Climate change is a big topic right now, particularly amongst younger people. Recently the socio-political movement Extinction Rebellion held protests across London, causing quite the media sensation. Protestors glued themselves to bridges & trains, camped in trees in the middle of Westminster and dragged a pink boat across Oxford Circus, bringing London to a standstill.
Over 1,000 arrests were made, transport links and law enforcements were stretched, and it’s said to have many implications for months to come.
So what did our Tribes think of these protests?
Most of our Tribes responded positively to these protests, saying they supported the cause and agreed a larger discussion on climate change and how to tackle it needs to happen.
There was a little hesitancy from some members about whether Extinction Rebellion’s tactics were indeed correct, especially given the disruption it caused. Some Tribes said they felt the demonstrations could have been carried out more peacefully.
However, these members worried about the protestors’ tactics were in the minority. Most of our Tribes felt protesting in such a way was the “only way for them to be heard” and commented on the fact that the protests were non-violent, so they supported the lengths they went to in order to get their message across.
Yes – there isn’t enough focus on climate change in the government. drastic action like causing major disruption to transport links in the middle of London is the only way to get their attention.” – F, 22
“I feel the execution of the protests where bad. I believe that climate change is bad and awareness need to be raised and the government do something but extinction rebellion just caused trouble for people in London and cost a lot in the police.” – M, 16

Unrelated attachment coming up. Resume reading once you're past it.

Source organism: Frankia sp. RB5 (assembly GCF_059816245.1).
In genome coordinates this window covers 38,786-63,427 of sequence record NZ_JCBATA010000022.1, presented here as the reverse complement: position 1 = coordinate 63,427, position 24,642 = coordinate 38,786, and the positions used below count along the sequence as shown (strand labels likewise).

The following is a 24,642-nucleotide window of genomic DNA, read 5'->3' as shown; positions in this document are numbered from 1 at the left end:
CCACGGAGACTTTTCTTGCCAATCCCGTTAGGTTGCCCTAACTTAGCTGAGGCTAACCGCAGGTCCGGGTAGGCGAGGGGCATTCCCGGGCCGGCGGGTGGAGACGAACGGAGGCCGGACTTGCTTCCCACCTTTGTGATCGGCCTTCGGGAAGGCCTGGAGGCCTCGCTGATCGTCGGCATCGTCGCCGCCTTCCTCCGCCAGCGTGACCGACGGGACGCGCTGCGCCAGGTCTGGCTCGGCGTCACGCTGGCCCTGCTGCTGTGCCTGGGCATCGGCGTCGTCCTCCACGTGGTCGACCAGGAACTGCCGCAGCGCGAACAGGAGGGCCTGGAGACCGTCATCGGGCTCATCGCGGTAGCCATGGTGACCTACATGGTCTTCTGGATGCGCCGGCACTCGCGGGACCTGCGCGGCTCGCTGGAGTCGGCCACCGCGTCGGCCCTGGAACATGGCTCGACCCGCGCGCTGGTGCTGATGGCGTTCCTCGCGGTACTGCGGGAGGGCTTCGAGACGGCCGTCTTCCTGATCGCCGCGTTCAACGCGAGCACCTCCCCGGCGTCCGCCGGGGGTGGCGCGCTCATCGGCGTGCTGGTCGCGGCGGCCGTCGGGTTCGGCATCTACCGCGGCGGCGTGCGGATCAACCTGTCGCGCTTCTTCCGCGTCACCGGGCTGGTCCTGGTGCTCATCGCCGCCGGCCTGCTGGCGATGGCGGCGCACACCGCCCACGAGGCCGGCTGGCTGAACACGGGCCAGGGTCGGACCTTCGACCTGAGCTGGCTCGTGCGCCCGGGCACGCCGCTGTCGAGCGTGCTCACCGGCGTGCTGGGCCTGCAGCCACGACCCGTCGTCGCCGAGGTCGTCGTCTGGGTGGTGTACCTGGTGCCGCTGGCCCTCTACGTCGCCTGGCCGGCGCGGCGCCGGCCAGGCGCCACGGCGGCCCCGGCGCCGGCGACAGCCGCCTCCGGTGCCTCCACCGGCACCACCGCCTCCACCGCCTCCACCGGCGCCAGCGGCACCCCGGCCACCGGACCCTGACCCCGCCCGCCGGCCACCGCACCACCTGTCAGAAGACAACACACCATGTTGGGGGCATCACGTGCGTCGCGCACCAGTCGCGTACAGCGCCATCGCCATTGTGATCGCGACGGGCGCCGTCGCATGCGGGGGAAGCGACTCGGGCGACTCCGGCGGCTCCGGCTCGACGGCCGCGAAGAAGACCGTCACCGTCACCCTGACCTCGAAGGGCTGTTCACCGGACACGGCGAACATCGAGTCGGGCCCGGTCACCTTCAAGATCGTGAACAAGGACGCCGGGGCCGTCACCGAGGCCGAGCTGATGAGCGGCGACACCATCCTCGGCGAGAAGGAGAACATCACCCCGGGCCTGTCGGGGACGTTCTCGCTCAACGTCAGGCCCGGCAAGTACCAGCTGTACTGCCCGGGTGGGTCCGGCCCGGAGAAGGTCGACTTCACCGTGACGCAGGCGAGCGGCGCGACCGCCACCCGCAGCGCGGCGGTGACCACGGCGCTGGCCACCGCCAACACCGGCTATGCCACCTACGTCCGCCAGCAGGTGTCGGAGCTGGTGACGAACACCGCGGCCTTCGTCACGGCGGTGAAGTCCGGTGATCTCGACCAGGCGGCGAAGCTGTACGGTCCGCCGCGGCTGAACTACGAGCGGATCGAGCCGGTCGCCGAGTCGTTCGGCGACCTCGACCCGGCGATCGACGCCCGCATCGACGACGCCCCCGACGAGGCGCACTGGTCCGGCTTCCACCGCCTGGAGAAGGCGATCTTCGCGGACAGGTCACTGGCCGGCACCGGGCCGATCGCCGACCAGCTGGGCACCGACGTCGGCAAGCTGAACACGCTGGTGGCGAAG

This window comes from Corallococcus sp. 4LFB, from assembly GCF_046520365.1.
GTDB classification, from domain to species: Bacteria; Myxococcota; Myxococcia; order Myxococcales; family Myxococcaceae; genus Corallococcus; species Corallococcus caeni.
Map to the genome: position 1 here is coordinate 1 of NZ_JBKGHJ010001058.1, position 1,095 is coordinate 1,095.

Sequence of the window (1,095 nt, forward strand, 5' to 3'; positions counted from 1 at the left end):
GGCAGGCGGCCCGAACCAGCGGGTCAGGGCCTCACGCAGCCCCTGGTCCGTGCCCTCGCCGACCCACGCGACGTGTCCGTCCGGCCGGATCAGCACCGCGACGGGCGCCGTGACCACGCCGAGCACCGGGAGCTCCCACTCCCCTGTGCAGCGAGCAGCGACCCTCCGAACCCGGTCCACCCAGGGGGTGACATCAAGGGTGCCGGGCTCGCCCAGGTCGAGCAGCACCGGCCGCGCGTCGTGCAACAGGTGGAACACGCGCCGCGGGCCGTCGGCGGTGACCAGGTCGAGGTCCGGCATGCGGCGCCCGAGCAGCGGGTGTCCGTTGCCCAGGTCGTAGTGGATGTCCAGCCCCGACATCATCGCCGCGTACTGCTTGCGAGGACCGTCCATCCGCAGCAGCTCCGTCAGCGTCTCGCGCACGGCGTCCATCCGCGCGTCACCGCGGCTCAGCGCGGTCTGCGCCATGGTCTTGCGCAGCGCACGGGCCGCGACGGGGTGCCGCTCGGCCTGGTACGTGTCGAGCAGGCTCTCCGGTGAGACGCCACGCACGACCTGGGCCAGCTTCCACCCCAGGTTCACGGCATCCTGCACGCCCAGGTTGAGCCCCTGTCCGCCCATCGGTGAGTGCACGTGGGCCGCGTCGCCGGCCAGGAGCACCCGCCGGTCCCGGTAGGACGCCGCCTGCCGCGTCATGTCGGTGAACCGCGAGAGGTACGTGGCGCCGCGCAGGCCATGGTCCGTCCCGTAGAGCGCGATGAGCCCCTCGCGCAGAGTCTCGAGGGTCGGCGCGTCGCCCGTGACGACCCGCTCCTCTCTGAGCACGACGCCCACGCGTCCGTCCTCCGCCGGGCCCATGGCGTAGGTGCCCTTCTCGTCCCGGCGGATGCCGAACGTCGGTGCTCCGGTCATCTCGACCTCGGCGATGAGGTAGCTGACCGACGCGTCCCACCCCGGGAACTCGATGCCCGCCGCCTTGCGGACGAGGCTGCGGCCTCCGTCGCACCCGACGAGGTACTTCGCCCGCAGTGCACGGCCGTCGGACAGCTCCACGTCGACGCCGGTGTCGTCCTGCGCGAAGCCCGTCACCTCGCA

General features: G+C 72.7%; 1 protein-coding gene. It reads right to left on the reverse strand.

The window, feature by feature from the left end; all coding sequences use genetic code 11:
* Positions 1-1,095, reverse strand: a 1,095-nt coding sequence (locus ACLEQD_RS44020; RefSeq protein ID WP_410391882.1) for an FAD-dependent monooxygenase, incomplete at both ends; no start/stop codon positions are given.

Would they participate in a protest themselves?
Most said they would participate in a protest if it was about something they were passionate about, and it was carried out in a peaceful fashion. They also mentioned that they live in a democracy, so it’s their right to “voice your opinion”.
Few did hesitate, supporting the idea behind a protest, but unsure whether they would like to subject themselves to such an event.
The remaining few were totally against protests because they felt they were “a waste of time”. Also, that they wouldn’t like to participate in something so extreme and disruptive. Instead they favoured more passive forms of demonstration like a petition.
“I feel like sometimes protest are needed in order to get the point across in situations where other avenues on raising awareness will not work. I would participate in a protest if it was something I felt very passionate about. “ –F, 22
“I don’t agree with protests as they are disruptive and there are other ways like petitions that can easily get more votes and signatures due to social media” – F, 16